Baltimore Co. schools open today amid uproar

September 07, 1993|By Mary Maushard | Mary Maushard,Staff Writer

At Chadwick Elementary School, about 70 youngsters starting classes this morning won't know if they are in kindergarten, first or second grade.

In Towson, 450 freshman and sophomores who in previous years would have been attending two dozen high schools will find themselves at the new Carver Center for Arts and Technology.

None of these students is lost. The youngsters are the vanguard of change for the Baltimore County schools. And the change looks like this:

Multi-age grouping, magnet programs, transfers of disabled children to neighborhood schools, breakfast in every school, site-based management for principals, alternative schools for troubled youngsters and new report cards for many students.

Last year's plans are this year's realities, as nearly 96,000 students open the county's 149 schools today and the second year of Stuart Berger's superintendency begins.

Last year's talk also continues, as many parents and teachers fret over the superintendent's new policies and programs.

The public storm last spring over transfers of disabled students to neighborhood schools and the demotion of 40 administrators was revived last week when the Baltimore County Schools Task Force issued a report criticizing Dr. Berger and the school board on both counts. The board will meet tonight at 8 at Cockeysville Middle School.

Ray Suarez, president of the Teachers Association of Baltimore County, said that teachers are "not up" for the new school year. He said that they're apprehensive and worry that the management style that brought the demotion of longtime and highly evaluated administrators might portend unwelcome changes for them.

Dr. Berger, however, said in an interview late last week that the teachers and principals with whom he's met recently are enthusiastic, brought together, perhaps, by "the pounding" that the schools have taken over the last six months. "Everywhere I go, I am amazed how up the staff is," he said.

The superintendent described himself as "incredibly optimistic" despite the critical task force report, a lawsuit over special education placements, administrators challenging their demotions, continuing criticism from around the community and a school board that seems to be slowing the pace of the changes he wants to make.

"Has the criticism bothered me? Yes. Has it demoralized me? Yes. But I'm not going to be judged by radio talk shows," he said. "I think so many good things are going to happen this year, that [the critics] are going to get off our case. I don't think I'm a Pollyanna."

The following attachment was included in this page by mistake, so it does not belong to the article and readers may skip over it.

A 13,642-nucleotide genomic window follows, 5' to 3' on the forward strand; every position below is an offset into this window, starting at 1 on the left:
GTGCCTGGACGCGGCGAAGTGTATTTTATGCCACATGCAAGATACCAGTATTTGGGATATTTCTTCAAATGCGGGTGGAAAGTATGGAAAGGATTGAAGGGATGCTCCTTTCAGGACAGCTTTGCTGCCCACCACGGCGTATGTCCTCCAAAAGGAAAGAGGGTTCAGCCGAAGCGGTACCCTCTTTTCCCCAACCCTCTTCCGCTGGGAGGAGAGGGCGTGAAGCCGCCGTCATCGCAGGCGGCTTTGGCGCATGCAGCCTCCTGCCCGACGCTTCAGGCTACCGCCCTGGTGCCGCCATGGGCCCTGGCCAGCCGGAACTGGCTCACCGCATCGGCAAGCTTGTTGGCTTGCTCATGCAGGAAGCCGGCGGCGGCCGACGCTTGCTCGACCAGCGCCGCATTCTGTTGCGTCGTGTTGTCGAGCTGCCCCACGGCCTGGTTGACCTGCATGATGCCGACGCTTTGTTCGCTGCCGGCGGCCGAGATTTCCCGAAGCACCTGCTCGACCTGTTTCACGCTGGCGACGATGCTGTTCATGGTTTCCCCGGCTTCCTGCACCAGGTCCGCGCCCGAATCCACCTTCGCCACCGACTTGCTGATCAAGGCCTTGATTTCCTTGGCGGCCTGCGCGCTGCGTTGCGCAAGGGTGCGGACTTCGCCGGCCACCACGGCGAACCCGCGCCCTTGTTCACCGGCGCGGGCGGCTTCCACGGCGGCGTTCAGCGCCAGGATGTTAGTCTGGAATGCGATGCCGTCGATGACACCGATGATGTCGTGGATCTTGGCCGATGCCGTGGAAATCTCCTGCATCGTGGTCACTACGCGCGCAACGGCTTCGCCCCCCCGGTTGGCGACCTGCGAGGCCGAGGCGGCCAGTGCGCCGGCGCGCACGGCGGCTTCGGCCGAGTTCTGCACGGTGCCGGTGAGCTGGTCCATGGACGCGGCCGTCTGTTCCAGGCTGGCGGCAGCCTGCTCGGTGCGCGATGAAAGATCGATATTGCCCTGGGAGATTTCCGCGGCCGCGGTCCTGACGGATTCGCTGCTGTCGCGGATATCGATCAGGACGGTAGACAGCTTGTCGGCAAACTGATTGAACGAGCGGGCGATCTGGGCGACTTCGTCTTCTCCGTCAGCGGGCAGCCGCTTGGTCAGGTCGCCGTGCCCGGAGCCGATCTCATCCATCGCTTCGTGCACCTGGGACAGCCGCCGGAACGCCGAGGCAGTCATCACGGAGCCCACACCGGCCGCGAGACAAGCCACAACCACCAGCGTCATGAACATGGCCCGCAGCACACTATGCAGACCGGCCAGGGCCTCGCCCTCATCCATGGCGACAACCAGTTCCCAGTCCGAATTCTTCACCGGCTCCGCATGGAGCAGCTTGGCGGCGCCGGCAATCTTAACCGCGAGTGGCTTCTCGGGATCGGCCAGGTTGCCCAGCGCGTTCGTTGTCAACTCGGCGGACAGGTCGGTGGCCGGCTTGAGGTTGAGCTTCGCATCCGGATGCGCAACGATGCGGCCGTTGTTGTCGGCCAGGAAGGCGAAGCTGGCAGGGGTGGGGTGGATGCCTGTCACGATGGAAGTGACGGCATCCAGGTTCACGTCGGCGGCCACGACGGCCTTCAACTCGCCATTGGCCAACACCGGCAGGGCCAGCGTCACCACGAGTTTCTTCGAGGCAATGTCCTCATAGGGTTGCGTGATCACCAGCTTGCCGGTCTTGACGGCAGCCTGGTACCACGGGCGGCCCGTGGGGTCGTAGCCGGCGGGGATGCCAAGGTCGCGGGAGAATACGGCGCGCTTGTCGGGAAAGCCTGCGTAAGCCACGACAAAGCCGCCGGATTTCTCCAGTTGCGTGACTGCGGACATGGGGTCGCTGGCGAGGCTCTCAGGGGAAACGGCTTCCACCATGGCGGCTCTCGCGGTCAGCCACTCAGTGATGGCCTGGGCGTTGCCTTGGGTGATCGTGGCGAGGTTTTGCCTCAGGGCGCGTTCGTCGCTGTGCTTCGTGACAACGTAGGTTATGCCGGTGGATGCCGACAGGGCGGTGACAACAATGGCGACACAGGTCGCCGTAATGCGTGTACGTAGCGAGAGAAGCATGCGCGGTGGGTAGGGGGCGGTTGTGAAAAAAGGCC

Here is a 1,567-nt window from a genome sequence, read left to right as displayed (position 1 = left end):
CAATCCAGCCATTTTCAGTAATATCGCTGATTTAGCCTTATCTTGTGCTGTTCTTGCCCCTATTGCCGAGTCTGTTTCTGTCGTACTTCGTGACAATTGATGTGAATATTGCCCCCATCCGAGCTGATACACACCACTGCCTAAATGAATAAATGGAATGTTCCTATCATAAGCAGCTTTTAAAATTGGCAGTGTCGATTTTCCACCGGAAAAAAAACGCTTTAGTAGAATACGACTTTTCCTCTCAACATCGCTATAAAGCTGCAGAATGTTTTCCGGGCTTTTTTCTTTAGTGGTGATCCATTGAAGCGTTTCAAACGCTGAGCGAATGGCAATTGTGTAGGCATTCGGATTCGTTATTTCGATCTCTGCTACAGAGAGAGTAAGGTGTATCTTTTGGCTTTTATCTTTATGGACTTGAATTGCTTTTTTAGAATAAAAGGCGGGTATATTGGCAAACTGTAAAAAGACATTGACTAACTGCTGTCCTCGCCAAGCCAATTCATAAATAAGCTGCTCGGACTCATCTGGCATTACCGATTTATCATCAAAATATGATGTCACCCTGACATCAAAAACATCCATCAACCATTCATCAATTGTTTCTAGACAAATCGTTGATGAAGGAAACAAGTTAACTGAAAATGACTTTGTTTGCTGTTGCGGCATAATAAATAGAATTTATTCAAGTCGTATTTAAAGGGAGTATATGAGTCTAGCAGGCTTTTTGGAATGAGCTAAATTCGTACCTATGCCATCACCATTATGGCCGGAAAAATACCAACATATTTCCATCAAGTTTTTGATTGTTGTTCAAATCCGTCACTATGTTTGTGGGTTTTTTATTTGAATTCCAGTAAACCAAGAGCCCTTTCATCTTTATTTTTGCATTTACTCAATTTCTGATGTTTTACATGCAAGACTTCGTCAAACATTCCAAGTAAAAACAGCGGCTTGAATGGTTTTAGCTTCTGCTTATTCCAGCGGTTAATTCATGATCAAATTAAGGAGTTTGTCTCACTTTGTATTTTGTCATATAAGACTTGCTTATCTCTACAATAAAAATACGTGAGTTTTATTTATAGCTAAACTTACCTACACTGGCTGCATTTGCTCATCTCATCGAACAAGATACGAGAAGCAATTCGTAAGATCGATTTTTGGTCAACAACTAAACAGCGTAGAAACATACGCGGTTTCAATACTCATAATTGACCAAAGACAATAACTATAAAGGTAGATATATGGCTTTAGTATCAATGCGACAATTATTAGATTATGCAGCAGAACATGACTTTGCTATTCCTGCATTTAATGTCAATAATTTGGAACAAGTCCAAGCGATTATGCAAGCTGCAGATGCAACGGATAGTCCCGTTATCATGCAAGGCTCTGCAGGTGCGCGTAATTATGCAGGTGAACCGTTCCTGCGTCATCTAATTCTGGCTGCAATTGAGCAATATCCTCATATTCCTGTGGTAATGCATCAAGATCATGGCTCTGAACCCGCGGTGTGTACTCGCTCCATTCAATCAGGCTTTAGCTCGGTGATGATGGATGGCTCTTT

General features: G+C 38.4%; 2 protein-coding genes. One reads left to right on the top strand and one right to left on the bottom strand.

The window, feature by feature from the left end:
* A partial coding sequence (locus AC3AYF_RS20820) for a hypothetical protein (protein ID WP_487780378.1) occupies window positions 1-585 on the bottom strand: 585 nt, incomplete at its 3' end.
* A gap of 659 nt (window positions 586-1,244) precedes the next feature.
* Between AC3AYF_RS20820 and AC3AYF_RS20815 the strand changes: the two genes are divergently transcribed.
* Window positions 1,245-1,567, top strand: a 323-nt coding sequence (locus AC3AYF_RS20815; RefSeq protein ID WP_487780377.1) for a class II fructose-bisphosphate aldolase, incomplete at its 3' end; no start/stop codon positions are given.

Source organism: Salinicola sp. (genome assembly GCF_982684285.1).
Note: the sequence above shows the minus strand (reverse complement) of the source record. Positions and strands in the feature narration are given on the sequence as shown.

Among the changes:

* Multi-age grouping: Some 72 Chadwick youngsters who are ready for kindergarten, first grade and second grade will get together in one very large classroom with three teachers. Their program, and multi-age programs at three other schools, blur traditional grade levels to let children learn at their own pace.

Although the seeds of the program were planted several years ago, this arrangement coincides with Dr. Berger's philosophy that "all children can learn, but not in the same way and not on the same day."

Multi-age grouping is "meeting children where they are and taking them as far as they are able to go," said Lois Valentine, the principal of Eastwood Center, which will have about 20 youngsters in one multi-age classroom.

If a kindergartner is able to do first-grade work by March, he won't have to wait until September to get the chance. If a first-grader fails to master all the first-grade curriculum by June, she won't return to first-grade, but simply pick up in September where she left off in the spring, Ms. Valentine said.

Because the programs are experimental, parents had the choice of putting their youngsters in multi-age programs or standard kindergarten, first- and second-grade classrooms at Chadwick,

Eastwood, Kingsville and Fort Garrison elementaries.

* Magnet programs: More than 3,000 high school students are pursuing their special interests in the county's seven new magnet programs.

At Carver (the former Central Vocational Technical School), the students will concentrate on visual, performing or literary arts, while completing their other high school requirements.

At Western school of Technology and Environmental Sciences (the former Western Vocational Technical Center in Catonsville), students will relate all of their subject material to the environment.

Woodlawn High will have about 70 students from the west side of the county in its research-oriented science and math magnet.

International Baccalaureate programs for students who are highly motivated and academically able have attracted about 65 students each at Kenwood and Milford Mill high schools.

And Eastern Vocational Technical School and the Southeastern Technical Magnet School also have broadened their programs. Eastern will have 1,150 students and Southeastern, 670.

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